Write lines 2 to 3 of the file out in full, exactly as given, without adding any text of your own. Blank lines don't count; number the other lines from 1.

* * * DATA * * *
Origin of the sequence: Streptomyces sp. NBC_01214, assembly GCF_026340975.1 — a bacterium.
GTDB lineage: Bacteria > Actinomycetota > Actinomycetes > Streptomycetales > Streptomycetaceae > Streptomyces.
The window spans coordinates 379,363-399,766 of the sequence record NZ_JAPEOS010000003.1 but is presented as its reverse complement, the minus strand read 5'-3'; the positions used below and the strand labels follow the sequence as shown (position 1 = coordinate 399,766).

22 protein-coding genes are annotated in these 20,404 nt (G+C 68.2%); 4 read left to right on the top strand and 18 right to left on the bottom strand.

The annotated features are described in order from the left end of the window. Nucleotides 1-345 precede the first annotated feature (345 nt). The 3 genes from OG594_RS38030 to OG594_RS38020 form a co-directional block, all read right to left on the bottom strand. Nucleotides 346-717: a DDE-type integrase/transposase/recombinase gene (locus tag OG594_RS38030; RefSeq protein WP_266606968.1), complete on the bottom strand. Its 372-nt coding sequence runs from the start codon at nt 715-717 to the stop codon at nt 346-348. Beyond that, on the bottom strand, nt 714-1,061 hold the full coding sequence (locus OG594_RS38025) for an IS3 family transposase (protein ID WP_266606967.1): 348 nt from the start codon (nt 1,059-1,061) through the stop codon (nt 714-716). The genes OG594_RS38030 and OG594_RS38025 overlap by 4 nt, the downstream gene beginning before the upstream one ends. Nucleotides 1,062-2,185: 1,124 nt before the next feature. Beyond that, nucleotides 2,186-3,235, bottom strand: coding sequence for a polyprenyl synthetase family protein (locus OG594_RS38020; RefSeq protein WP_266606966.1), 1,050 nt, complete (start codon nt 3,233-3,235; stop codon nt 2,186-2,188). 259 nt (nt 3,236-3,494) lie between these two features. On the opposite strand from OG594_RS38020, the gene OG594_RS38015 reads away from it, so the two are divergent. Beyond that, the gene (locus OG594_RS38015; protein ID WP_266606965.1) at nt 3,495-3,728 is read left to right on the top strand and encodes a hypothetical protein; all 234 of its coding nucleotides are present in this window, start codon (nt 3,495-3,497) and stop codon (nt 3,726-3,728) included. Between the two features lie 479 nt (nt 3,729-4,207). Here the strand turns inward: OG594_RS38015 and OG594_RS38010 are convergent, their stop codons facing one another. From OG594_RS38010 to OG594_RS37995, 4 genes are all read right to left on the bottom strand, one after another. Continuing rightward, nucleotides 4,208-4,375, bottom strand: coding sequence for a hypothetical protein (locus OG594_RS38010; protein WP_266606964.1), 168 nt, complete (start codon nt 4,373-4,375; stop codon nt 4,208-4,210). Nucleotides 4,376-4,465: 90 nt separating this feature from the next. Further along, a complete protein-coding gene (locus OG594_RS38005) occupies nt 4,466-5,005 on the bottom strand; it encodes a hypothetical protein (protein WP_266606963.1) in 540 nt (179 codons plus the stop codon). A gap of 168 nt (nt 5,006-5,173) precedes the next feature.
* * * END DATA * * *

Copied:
GTDB lineage: Bacteria > Actinomycetota > Actinomycetes > Streptomycetales > Streptomycetaceae > Streptomyces.
The window spans coordinates 379,363-399,766 of the sequence record NZ_JAPEOS010000003.1 but is presented as its reverse complement, the minus strand read 5'-3'; the positions used below and the strand labels follow the sequence as shown (position 1 = coordinate 399,766).